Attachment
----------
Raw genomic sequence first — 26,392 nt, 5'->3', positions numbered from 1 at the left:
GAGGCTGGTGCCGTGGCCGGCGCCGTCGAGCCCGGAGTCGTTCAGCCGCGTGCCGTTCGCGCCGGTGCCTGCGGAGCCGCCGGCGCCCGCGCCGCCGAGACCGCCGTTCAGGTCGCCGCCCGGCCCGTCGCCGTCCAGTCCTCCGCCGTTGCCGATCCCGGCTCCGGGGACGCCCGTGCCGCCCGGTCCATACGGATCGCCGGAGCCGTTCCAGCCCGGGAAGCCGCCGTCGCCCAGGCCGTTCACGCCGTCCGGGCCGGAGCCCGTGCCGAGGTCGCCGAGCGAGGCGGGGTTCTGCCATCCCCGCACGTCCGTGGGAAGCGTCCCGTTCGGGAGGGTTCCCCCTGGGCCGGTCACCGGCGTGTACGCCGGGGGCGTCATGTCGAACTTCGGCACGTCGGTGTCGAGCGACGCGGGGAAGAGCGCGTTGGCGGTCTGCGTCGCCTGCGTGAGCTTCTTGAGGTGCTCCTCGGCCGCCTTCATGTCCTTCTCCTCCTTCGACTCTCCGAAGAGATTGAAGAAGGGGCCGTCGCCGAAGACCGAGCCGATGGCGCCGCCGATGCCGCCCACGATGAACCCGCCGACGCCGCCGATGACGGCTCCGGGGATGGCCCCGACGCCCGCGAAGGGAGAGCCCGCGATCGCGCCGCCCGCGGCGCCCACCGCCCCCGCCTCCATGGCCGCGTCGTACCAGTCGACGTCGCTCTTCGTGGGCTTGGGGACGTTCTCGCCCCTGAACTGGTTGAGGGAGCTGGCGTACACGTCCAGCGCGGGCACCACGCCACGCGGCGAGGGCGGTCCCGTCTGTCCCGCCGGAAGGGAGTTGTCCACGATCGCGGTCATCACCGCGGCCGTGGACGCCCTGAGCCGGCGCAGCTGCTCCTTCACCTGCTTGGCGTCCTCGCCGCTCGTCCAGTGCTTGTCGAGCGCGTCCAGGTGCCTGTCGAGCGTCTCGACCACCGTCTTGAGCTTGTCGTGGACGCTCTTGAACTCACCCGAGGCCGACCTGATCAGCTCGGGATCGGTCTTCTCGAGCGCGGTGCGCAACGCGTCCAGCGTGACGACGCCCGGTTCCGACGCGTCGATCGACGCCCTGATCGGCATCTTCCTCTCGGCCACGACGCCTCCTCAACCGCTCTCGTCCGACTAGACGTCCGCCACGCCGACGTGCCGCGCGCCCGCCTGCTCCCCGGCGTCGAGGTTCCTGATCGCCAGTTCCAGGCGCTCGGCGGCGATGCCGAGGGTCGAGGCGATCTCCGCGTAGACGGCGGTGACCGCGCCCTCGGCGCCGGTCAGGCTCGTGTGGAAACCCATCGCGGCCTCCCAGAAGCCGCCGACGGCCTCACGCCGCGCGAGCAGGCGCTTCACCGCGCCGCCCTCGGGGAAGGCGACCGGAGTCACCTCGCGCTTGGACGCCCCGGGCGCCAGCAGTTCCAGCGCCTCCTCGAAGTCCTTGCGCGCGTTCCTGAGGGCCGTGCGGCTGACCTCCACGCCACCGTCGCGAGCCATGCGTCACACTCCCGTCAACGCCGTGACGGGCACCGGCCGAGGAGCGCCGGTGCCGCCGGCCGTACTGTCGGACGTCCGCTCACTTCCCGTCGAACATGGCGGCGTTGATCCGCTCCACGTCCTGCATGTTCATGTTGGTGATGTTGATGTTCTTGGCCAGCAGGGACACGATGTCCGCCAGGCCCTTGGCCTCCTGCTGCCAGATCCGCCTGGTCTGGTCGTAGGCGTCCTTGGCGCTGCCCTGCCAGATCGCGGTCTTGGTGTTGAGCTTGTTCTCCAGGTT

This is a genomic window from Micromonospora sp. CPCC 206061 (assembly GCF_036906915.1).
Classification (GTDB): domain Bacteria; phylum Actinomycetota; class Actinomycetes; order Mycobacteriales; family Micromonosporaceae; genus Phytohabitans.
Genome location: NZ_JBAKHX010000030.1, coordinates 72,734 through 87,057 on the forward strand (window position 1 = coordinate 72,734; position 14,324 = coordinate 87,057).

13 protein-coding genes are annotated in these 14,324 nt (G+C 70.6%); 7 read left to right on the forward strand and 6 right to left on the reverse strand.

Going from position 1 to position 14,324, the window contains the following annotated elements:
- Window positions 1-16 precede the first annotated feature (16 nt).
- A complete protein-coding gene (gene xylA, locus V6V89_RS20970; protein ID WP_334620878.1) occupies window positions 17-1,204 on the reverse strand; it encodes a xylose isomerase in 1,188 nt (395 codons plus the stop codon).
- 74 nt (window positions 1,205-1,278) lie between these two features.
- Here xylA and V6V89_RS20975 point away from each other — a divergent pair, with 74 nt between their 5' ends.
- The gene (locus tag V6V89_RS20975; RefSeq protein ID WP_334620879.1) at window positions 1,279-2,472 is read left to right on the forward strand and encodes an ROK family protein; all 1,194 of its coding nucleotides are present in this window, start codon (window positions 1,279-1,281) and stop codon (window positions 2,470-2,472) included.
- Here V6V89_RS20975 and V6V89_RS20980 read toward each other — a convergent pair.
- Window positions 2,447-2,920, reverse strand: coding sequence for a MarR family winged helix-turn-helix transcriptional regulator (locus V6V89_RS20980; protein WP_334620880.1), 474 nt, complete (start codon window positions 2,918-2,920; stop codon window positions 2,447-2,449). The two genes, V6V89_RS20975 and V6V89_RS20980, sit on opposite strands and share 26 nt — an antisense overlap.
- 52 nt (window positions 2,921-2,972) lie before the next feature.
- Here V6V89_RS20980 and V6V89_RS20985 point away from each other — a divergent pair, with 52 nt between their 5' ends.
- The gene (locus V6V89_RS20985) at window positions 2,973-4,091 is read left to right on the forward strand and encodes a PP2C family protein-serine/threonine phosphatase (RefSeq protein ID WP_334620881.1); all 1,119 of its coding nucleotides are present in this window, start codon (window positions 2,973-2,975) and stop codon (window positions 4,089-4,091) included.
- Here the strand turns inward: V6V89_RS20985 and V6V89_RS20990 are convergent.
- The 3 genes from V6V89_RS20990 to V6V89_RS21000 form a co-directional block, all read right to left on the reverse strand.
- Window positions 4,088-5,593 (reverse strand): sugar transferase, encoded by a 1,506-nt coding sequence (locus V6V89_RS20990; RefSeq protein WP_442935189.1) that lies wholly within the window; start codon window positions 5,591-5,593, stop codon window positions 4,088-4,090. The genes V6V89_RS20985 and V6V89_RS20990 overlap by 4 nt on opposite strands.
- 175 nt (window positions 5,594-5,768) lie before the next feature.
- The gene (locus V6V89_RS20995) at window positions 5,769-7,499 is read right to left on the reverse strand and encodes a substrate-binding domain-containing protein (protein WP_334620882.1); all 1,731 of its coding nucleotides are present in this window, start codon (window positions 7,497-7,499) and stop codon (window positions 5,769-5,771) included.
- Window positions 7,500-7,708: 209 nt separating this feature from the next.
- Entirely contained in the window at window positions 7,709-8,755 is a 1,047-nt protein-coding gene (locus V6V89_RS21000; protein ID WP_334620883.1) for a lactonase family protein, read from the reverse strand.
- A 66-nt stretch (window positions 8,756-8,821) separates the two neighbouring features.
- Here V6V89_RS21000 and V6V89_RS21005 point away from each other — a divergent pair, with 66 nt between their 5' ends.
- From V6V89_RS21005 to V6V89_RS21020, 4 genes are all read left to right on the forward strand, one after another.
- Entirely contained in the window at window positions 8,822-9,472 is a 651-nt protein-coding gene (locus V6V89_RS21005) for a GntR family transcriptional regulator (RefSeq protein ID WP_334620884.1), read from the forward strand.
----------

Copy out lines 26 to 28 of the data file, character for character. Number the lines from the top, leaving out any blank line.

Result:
- Here V6V89_RS21000 and V6V89_RS21005 point away from each other — a divergent pair, with 66 nt between their 5' ends.
- From V6V89_RS21005 to V6V89_RS21020, 4 genes are all read left to right on the forward strand, one after another.
- Entirely contained in the window at window positions 8,822-9,472 is a 651-nt protein-coding gene (locus V6V89_RS21005) for a GntR family transcriptional regulator (RefSeq protein ID WP_334620884.1), read from the forward strand.